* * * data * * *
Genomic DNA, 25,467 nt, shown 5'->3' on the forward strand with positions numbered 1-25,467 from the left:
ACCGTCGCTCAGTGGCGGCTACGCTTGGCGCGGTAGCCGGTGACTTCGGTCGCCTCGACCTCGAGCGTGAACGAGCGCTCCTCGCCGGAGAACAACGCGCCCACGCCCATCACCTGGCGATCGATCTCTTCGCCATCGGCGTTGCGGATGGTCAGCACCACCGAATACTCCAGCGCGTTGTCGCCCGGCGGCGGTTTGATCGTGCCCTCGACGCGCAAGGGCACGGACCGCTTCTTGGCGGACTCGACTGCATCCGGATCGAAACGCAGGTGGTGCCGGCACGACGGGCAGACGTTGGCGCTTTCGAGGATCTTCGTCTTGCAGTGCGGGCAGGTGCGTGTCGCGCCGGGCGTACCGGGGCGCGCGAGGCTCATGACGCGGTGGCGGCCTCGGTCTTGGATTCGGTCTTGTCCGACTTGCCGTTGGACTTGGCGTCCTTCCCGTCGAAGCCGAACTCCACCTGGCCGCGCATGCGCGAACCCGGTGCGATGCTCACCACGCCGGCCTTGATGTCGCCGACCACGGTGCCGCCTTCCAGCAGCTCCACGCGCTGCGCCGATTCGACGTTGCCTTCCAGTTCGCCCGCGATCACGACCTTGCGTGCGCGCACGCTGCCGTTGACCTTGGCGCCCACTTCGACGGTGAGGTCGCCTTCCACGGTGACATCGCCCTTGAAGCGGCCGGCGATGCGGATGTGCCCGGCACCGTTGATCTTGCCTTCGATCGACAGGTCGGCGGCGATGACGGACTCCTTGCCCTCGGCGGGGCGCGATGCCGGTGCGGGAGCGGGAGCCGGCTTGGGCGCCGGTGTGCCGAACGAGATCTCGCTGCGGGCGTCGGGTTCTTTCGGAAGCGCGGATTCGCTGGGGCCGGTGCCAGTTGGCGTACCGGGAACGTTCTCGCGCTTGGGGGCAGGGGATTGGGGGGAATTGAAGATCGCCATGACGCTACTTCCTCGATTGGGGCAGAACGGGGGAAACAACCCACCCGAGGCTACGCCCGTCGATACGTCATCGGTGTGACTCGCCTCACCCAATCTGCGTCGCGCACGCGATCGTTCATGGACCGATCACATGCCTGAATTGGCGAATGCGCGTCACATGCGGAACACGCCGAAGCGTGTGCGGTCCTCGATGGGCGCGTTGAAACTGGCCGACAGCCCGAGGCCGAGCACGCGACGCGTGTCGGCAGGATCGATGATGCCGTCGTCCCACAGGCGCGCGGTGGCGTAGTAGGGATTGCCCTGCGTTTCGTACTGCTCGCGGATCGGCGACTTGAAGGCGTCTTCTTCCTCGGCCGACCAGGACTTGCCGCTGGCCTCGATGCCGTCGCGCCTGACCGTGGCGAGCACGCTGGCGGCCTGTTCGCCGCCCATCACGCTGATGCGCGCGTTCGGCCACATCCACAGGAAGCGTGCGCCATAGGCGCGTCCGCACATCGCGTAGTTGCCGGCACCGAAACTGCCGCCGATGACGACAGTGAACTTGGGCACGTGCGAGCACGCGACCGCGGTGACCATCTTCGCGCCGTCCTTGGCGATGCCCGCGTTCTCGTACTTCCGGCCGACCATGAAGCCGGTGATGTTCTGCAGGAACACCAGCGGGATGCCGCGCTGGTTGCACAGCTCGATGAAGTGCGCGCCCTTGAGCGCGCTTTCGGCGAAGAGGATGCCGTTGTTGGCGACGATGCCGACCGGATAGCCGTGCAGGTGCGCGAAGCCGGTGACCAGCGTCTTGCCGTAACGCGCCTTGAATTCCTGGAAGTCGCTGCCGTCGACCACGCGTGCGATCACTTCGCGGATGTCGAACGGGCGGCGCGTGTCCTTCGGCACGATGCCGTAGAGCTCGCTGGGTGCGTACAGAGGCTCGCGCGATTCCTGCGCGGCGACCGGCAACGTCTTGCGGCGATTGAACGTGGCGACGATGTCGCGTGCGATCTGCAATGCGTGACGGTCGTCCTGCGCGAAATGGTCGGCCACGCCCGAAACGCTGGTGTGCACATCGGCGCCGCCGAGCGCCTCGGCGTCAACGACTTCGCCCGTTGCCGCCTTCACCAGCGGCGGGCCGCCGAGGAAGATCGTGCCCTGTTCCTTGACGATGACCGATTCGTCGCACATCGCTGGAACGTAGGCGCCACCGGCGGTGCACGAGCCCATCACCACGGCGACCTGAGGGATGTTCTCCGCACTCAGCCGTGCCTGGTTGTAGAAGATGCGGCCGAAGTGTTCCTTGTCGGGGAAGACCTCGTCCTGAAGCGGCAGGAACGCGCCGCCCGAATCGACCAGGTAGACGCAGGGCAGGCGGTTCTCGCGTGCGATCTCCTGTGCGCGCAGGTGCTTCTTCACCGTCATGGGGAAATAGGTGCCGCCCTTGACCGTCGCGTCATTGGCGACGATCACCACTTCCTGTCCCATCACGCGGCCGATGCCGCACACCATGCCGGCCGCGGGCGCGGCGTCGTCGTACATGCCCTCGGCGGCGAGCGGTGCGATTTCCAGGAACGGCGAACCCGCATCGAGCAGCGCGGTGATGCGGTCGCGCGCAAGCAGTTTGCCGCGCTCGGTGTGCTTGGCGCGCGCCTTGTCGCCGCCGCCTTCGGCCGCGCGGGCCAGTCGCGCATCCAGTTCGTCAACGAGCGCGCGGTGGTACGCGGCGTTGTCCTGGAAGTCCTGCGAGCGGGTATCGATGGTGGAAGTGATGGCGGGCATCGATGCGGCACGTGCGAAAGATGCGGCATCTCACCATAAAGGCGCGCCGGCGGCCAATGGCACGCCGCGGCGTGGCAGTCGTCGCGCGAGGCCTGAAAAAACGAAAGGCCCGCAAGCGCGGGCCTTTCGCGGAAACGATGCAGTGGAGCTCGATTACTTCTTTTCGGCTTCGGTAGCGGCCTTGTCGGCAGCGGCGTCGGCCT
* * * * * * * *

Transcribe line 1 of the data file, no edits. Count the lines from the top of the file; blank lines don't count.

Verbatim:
Genomic DNA, 25,467 nt, shown 5'->3' on the forward strand with positions numbered 1-25,467 from the left: